Microsoft Corp. is developing 1 million square feet of data center space in the U.S. in separate projects in Austin and near Chicago as it adds to its technological capacity to provide online services.
These are huge facilities. If shopping in a large mall is tiring, imagine working in Microsoft's new Northlake, Ill., data center, announced this week. It will be 550,000 square feet -- about 12 acres, or more than 10 football fields -- in area, enough room to comfortably house four or five "big-box" retailers.
The company began building a 447,000-square-foot data center in Austin in July and expects to have it operating by next summer. The Chicago center will begin operations sometime early next spring.
But a retail store, or for that matter a fast-food restaurant, may have more people working at it than Microsoft's massive data center in Northlake will have. Just 30 people -- and that includes IT administrators, security and janitorial staffers -- will tend "tens of thousands" of servers, which is as specific as Mike Manos, senior director of data center services at Microsoft, would get about the facility's expected computing power.
Microsoft will rely heavily on automation to run its data center, said Manos.
"When you get to a certain level of size and scale, if you are not driving toward a significant level of automation, you are doing it all wrong, I think," he said.
Meanwhile, outside the walls ...
While the staff at the facility will be small, Brad Day, an analyst at Cambridge, Mass.-based Forrester Research Inc., said he believes the data center will be keeping many more people outside the center busy, especially IT vendors supplying equipment and services. By choosing the Chicago area, Microsoft's executives "are trying to bring their services professionals much closer to the line of business," said Day.
Mark Levin, a consultant at benchmarking firm Metrics Based Assessments LLC, said he suspects that Microsoft is only counting direct operations people at the site, not the systems administrators, storage managers and database administrators, many of whom can work remotely.
Microsoft needs data center space, in part, for some new services, including storage space for customers to house high-definition video, music and documents under its planned Microsoft Live Drive program.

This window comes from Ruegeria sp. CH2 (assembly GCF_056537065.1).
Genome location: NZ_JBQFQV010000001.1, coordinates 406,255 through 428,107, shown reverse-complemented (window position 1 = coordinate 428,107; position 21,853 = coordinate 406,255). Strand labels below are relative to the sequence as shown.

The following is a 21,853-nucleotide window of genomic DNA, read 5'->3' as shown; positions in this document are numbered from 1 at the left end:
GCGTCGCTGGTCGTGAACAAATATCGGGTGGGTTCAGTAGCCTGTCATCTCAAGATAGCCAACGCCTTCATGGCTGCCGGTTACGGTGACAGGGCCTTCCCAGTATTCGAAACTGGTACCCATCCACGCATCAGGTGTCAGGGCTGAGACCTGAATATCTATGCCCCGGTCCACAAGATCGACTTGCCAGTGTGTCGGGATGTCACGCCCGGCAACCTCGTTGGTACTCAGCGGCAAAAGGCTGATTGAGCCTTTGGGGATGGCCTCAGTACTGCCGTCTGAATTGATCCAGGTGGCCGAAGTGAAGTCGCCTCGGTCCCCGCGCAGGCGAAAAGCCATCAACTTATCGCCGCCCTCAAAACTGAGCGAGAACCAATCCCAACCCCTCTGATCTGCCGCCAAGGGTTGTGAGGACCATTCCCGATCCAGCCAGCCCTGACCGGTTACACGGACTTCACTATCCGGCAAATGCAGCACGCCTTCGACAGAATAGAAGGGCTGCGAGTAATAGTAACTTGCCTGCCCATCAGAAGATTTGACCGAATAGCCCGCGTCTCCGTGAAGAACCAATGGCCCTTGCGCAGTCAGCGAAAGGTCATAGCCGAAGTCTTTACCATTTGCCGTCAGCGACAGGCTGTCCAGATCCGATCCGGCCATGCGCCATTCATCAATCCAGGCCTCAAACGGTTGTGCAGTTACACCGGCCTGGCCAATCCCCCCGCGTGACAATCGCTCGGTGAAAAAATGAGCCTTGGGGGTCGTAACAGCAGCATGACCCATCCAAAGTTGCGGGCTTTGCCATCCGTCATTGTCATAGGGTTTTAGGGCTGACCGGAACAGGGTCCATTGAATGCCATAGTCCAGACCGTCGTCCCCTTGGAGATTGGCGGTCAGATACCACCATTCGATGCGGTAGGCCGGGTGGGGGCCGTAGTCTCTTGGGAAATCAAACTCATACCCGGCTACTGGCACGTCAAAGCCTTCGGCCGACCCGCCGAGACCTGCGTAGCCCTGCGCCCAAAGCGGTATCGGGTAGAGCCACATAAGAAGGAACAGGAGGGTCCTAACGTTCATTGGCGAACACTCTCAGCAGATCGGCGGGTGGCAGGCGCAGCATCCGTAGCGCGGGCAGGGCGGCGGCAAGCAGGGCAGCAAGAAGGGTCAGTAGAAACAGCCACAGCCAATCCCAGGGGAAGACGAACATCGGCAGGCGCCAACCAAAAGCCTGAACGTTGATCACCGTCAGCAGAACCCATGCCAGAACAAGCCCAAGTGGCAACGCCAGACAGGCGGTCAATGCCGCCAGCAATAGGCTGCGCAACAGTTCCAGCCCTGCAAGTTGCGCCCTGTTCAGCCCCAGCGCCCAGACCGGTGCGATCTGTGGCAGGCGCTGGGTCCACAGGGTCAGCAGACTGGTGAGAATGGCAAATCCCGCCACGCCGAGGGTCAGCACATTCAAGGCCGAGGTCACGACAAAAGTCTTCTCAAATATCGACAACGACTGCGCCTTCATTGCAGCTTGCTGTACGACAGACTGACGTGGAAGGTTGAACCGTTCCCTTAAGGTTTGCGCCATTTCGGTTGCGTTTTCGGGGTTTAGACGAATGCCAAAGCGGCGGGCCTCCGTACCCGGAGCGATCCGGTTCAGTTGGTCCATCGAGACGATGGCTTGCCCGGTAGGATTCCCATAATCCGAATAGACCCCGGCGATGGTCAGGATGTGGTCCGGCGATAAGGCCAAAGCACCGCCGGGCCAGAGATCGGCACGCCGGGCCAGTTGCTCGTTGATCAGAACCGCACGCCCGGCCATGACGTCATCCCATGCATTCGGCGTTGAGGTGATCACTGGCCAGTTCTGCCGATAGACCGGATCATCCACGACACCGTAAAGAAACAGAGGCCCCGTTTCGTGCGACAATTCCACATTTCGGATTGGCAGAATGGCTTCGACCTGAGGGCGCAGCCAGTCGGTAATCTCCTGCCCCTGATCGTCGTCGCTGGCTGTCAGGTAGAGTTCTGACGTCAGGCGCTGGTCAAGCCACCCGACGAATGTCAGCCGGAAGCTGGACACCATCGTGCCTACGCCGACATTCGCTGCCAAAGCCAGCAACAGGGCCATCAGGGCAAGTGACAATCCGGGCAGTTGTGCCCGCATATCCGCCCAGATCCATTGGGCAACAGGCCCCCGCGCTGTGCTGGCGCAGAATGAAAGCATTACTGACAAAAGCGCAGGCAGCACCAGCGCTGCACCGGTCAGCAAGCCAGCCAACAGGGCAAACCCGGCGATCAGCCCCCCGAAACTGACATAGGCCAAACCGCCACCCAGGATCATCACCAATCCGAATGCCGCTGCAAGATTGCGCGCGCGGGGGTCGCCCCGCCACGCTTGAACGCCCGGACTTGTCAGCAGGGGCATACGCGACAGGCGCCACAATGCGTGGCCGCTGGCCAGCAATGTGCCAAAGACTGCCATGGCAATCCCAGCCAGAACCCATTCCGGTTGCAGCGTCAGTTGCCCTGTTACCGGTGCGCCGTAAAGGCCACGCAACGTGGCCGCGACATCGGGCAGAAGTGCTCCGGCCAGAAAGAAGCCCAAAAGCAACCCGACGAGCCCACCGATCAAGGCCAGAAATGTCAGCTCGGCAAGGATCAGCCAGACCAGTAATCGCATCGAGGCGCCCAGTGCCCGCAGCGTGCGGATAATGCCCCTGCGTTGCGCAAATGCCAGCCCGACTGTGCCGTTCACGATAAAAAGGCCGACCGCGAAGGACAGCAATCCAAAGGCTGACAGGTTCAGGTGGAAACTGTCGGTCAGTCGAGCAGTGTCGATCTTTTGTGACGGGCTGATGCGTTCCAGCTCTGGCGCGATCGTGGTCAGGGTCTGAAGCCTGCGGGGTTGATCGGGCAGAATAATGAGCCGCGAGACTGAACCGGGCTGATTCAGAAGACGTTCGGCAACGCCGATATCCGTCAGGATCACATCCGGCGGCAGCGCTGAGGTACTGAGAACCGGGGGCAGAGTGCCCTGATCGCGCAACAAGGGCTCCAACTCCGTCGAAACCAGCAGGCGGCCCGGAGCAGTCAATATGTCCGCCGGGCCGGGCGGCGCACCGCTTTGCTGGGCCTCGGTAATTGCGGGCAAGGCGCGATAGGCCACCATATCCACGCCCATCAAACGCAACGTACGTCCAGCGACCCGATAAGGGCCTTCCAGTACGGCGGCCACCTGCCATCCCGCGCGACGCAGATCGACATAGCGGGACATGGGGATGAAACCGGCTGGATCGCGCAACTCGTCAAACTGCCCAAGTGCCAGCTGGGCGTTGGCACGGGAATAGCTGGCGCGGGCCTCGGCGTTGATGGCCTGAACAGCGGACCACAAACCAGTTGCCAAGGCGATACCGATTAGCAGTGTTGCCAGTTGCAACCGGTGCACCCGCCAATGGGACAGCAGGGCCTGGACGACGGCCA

Working with what you've got
Google is building large data centers in areas where electricity is inexpensive, such as next to the hydropower-rich Columbia River in the Dalles, Ore., or in rural areas. But Chicago is not without its intrinsic advantages, said Manos, a Windy City native.
Microsoft will in fact be taking advantage of a natural Chicagoland feature to help cut energy costs at that facility. It's called air-side economization -- otherwise known as opening a window. From fall to spring in Chicago, "the air outside isn't necessarily warm," said Manos, and cooler air will be used to help chill the data center. Pacific Gas & Electric Co., in particular, has been advocating the technology and has said that doing so can cut cooling costs by 60%.
Microsoft is leasing the data center facility, which was was originally developed by Ascent Corp. and The Koman Group LLC. The original plan was to provide data center space for about eight companies until Microsoft asked for the entire facility, said Phil Horstmann, CEO of St. Louis-based Ascent, a data center development firm.
The Northlake facility is near a utility transmission line and has access to six fiber-optic networks. When Microsoft is done with its work, it may be one of the largest data centers in the U.S. "I don't know of any others this size, of true data centers," said Horstmann.
This story, "Think big, green: Microsoft's mall-size data centers" was originally published by Computerworld.